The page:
Marine Capt. Anneliese Satz just made a name for herself June 27 at the Marine air station at Beaufort, South Carolina, for being the first female Marine to complete the F-35B syllabus.

It’s a historic feat for the Corps, as she joins a relatively small field of Marine F-35 pilots.

The Corps’ high-tech stealth fighter pilots were only manned with 86 pilots as of February, according to data obtained through a government records request. The field is authorized to have 263 pilots.

Satz arrived at Beaufort, South Carolina, with Marine Fighter Attack Training Squadron 501 in July 2018 and took her first flight in the F-35 in October, according to a Marine Corps release.

“The first flight in an F-35 is by yourself,” she said in the command release. “The syllabus thoroughly prepares you for that first time you take off and for every flight after that, it’s an exhilarating experience.”

She’s not new to flying, though: She earned her commercial pilot license flying a Robinson R44 Helicopter before becoming a Marine, according to a release.

Over the past four years the 29-year-old has completed much military flight training to include aviation pre-flight indoctrination in Pensacola, Florida, primary flight training in Corpus Christi, Texas, and T-45C Goshawk training in Meridian, Mississippi, the release detailed.

Following that training she was assigned to VMFAT-501 to train on the F-35B.

“At each of my training schools I did my best,” Satz, said in a command release. “I truly believe that showing up prepared and working diligently are two major keys to success.”

Capt. Anneliese Satz puts on her flight helmet prior to a training flight aboard Marine Corps Air Station Beaufort, March 11. Satz graduated the F-35B Lighting II Pilot Training Program June and will be assigned to Marine Fighter Attack Squadron 121 in Iwakuni, Japan. (Sgt. Ashley Phillips/Marine Corps)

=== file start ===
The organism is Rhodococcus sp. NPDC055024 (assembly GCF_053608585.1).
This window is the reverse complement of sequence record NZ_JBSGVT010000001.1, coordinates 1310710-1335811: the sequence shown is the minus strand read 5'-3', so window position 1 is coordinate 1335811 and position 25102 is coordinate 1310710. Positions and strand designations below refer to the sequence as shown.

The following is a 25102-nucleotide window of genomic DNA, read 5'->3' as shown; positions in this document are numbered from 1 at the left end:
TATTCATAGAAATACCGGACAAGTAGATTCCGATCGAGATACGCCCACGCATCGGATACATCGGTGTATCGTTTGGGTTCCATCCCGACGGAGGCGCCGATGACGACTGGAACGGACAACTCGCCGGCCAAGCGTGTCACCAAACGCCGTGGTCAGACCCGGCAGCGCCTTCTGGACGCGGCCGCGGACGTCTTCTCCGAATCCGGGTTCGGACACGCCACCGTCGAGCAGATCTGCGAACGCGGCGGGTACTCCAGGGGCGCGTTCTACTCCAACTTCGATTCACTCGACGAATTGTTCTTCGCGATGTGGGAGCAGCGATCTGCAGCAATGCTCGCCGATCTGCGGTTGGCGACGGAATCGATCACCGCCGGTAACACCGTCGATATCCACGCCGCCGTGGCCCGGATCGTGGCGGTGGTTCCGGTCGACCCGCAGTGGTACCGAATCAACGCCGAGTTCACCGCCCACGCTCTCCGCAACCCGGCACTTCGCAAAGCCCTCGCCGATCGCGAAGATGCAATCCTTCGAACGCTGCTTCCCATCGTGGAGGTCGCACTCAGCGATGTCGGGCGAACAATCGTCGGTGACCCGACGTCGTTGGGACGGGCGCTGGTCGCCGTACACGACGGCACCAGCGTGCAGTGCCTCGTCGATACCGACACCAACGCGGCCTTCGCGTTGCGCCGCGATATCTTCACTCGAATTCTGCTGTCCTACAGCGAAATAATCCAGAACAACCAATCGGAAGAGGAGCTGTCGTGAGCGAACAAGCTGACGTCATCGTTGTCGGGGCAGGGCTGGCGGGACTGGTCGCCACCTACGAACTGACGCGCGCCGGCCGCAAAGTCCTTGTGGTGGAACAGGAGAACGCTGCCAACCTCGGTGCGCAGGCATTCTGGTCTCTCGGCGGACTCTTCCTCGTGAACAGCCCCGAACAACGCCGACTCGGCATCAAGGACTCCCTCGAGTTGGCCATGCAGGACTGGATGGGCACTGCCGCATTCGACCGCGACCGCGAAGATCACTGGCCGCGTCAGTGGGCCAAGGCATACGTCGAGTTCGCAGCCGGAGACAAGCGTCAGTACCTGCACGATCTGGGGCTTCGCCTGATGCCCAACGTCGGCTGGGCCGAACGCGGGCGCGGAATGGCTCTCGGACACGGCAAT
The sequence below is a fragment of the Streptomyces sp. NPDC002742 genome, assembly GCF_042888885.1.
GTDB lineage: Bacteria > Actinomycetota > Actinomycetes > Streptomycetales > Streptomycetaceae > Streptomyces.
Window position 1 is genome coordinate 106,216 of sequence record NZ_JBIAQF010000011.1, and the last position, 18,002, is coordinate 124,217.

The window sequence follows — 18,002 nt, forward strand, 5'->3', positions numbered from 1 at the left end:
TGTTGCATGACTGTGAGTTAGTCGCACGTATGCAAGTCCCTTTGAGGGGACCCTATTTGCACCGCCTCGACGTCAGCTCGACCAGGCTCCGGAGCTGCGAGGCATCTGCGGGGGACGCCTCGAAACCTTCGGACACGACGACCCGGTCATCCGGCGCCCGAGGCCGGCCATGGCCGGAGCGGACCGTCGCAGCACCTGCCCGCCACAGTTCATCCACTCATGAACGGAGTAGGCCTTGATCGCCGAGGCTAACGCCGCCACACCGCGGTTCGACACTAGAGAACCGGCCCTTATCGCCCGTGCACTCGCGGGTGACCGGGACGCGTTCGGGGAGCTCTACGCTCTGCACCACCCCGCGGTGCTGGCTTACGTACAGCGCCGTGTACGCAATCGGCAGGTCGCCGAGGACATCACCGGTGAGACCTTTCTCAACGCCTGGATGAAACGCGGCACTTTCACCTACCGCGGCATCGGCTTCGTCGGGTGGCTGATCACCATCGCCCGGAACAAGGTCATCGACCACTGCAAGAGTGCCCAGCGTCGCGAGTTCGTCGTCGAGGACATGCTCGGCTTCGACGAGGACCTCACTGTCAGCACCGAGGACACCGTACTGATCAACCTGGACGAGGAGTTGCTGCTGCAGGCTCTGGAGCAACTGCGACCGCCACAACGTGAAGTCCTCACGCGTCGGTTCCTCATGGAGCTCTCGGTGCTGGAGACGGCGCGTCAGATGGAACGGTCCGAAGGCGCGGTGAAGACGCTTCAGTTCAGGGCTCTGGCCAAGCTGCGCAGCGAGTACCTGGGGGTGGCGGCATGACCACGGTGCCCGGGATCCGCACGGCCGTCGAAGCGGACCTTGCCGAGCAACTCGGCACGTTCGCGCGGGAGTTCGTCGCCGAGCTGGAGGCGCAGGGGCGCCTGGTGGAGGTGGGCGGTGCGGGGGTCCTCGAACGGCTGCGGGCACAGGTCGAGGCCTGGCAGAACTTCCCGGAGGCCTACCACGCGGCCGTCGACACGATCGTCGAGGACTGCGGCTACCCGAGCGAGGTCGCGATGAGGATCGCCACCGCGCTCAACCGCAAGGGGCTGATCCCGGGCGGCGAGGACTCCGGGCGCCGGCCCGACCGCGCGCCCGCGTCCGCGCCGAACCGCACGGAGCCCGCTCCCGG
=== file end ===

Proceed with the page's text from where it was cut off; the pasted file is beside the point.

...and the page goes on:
Capt. Anneliese Satz puts on her flight helmet prior to a training flight aboard Marine Corps Air Station Beaufort, March 11. Satz graduated the F-35B Lighting II Pilot Training Program June and will be assigned to Marine Fighter Attack Squadron 121 in Iwakuni, Japan. (Sgt. Ashley Phillips/Marine Corps)

Following completion of her F-35 syllabus in June she went to survival, evasion, resistance and escape school and had a patching ceremony Aug. 2, Satz told Marine Corps Times.

Satz is now headed to Marine Fighter Attack Squadron 121, the Green Knights based out of Iwakuni, Japan, a release said.

“I’m very grateful for the instructors, the maintainers, and countless others at 501 who lent me their expertise and time while I was going through the syllabus,” Satz said in the command release.

Another female Marine, 1st Lt. Catherine Stark, is also making strides within the Corps’ F-35 community. After completing flight training in August aboard Naval Air Station Kingsville, Texas, she became the first female Marine to be selected to train and fly the F-35C.

Stark’s next step is to kick off nine to 12 months of F-35C training at the Navy’s F-35C Fleet Replacement Squadron in Lemoore, California, according to Capt. Christopher Harrison, a Marine spokesman.

While these two women are making history within the Corps’ F-35 community, they are not the first women to fly the F-35.

In 2015, then-Air Force Lt. Col. Christine Mau became the first female F-35 pilot, and in December 2018, Air Force Maj. Rachael Winiecki became the first female test pilot to fly an F-35, according to Air Force Times.

The Marine Corps is procuring both the C and B variants of the F-35. The F-35B is able to launch by vertical take off and can operate from the Navy’s amphibious assault ships. The F-35C is the aircraft carrier variant of the high-tech stealth fighter.

The Corps plans to procure 353 F-35Bs and 67 F35Cs, according to the Marine Corps’ 2019 aviation plan.